Happy Birthday to Meat Loaf, who turns 73 on Sunday (September 27th)!!! It looks as though Meat might be done touring following a spate of health issues over the past few years. During a recent chat with Rolling Stone, he admitted that despite his setbacks, he's still a fighter at heart, explaining, “Because it hurts my back, I haven't been able to sing in a year. You use everything to sing, and I just cannot do it. From how I grew up, that's where I learned to be tough and to never stop. I mean, I'm tough as nails. Once I was hit in the head with a pool cue and just turned to the guy and said, 'You just made a big mistake.' Got hit in the head with a whiskey bottle. Had my head slammed into a locker. I've had 18 concussions. And nothing, nothing has ever put me down. Yeah, man — I never go down. . . (but) my back is driving me crazy. But then I'm probably a little crazy anyway, because of all the concussions.”
On August 20th, 2019, Meat Loaf made his first live performance in over three years in Manhattan during an encore cameo with the cast of the Bat Out Of Hell musical. Meat was on hand at the New York City Center to help tackle the album's classic “You Took The Words Right Out Of My Mouth.” Playbill.com reported “Jim Steinman, who wrote the songs on the original 1977 album, wrote the book for the stage adaptation, which has already played London and Toronto. The story follows Strat, a rebellious gang leader who falls in love with the daughter of a tyrannical ruler in post-apocalyptic world.”
Back on June 16th, 2016, during a concert in Edmonton's Northern Jubilee Auditorium, while performing his 1993 chart-topper, “I'd Do Anything For Love (But I Won't Do That),” Meat fell, after which the band stopped playing and he was rushed to a nearby hospital. The previous April, he postponed shows in Ohio and Pennsylvania because of the flu.
In 2016, Meat and composer Jim Steinman returned with their fourth full album together, Braver Than We Are — with some of the material on the album actually pre-dating Steinman's songs for 1977's Bat Out Of Hell. The collection — which peaked at Number Four in the UK — paired the composer and singer for the first time since 2006’s Bat Out of Hell III: The Monster Is Loose. Braver Than We Are also featured original Bat Out Of Hell backing singer Ellen Foley, and her tour replacement Karla DeVito.
Throughout the years, Meat Loaf has given conflicting reports as to the actual date of his birth — not out of vanity, but as a general payback to an at times harsh rock press. When we asked him what year he was born in, he said: “Anywhere from '46 to '54, take your pick. When I'm doing press, I make up stories, 'cause what's the difference in me making up stories, or their making up stories? So I figure, if they can do it, why can't I?”
Despite some well-received work over the years, Meat Loaf will always be best remembered for his 1977 blockbuster, Bat Out Of Hell. He told us that the album has grown beyond a successful '70s album into a full-blown cultural phenomenon: “It's no longer about me. It belongs to you, and you create your own stories, and you create your own place in time for that record. Everything is geared so that when you hear it, you're funneled right into that speaker, and it becomes a visual of your life as opposed to a visual of my life.”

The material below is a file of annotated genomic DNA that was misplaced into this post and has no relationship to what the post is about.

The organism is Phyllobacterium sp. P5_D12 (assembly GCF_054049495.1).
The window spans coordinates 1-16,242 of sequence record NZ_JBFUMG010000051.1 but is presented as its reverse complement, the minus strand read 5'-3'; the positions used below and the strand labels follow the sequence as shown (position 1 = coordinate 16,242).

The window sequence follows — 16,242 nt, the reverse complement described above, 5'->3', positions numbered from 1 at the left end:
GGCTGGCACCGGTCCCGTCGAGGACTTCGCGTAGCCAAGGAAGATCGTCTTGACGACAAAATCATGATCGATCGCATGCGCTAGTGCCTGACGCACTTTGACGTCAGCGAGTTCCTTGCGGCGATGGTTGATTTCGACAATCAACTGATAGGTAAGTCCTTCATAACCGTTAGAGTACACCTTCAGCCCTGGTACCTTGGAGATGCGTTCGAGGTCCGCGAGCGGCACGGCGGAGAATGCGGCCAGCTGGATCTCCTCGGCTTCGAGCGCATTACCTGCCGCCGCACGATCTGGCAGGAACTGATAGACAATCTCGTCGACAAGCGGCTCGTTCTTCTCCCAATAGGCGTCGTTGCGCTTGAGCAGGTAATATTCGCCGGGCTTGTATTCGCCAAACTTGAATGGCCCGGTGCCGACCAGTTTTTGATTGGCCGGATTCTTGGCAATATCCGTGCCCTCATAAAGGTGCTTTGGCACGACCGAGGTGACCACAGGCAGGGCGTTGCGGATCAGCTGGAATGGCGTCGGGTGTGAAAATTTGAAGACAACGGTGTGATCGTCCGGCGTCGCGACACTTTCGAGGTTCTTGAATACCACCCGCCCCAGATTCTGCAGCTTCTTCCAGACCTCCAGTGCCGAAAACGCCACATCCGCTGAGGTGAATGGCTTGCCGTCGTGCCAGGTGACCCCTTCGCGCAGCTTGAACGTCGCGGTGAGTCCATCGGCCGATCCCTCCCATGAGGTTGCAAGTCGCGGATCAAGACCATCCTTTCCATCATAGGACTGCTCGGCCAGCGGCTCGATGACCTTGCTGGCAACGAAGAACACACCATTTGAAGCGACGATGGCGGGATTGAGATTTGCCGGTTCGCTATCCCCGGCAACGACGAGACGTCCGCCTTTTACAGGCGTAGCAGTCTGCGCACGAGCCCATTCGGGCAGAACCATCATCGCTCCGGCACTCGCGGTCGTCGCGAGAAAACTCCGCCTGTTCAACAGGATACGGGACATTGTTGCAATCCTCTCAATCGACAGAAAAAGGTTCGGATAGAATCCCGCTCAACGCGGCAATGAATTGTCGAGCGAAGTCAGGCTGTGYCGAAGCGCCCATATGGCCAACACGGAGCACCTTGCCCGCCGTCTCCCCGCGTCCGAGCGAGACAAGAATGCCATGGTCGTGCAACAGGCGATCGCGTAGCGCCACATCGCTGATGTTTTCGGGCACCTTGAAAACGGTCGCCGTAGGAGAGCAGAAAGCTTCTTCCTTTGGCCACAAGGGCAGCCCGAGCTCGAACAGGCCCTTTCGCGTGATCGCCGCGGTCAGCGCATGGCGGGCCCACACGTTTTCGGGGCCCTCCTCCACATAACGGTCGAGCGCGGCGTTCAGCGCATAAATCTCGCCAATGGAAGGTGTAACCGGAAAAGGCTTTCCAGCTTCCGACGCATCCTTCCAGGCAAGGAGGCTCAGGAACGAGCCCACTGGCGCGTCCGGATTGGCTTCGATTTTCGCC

Over the years, Meat Loaf has recorded for a number of record labels — namely Rare Earth/Motown, Epic, MCA, Arista, Virgin, Sanctuary, and Hip-O — to name but a few. He says that he's actually shocked at how much Meat Loaf product is actually out on the market: “I've been on every record company known to man. And what happens when you leave a record company, you have no control over what they're going to do next. Like, y'know (Bruce) Springsteen has been lucky enough to have been on CBS his entire career, so y'know, you feel like a whore. And they put out records you know nothing about, and you see (album) covers and you go 'What is that?' I mean, I got a gold record in the mail from something I never even saw before.”
Meat Loaf told us that whether it was Jim Steinman's songs on the Bat Out Of Hell trilogy or the new Braver Than We Are, his music resonates with Meat in a way no other writer has or ever will: “It's about Jim's songs. And they become my songs because I read them like scripts and I back-story every character, and every character on Bat was back-storied. Every character on everything is back-storied. This record was back-storied more than any other record, ever. Jimmy's never told me why he's wrote a song — and I've never asked him. And he's never asked me about my characters. The only thing he ever says to me is: 'You're singing the wrong melody' (laughs).”
Although Meat's work is considered legendary, and still filling up the airwaves as well as concert arenas, the critics have never warmed to Meat Loaf — and he's betting that they never do: “It's because in '75, '76, when we were trying to get Bat Out Of Hell done as a record. So, when it finally took off and it has sold almost 44 million copies, the only person to come up and say he was wrong was Clive Davis. Everyone else will not admit they're wrong. And so, they're going to make sure that I'm never in the 'boys club' when it comes to music. In film — I'm fine. I'm always seeing me and Jim as little kids at Christmastime, sitting in, like, a window (looking) at the train that Santa Claus. . . and never being able to get inside this door.”
AUDIO: MEAT LOAF ON HIS DETRACTORS
AUDIO: MEAT LOAF ON BACKSTORYING JIM STENMANS SONGS
AUDIO: MEAT LOAF ON HAVING NO CONTROL OVER HIS CATALOGUE
AUDIO: MEAT LOAF EXPLAINS THE ENDURING SUCCESS OF ‘BAT OUT OF HELL’
AUDIO: MEAT LOAF EXPLAINS WHY HE LIES ABOUT HIS AGE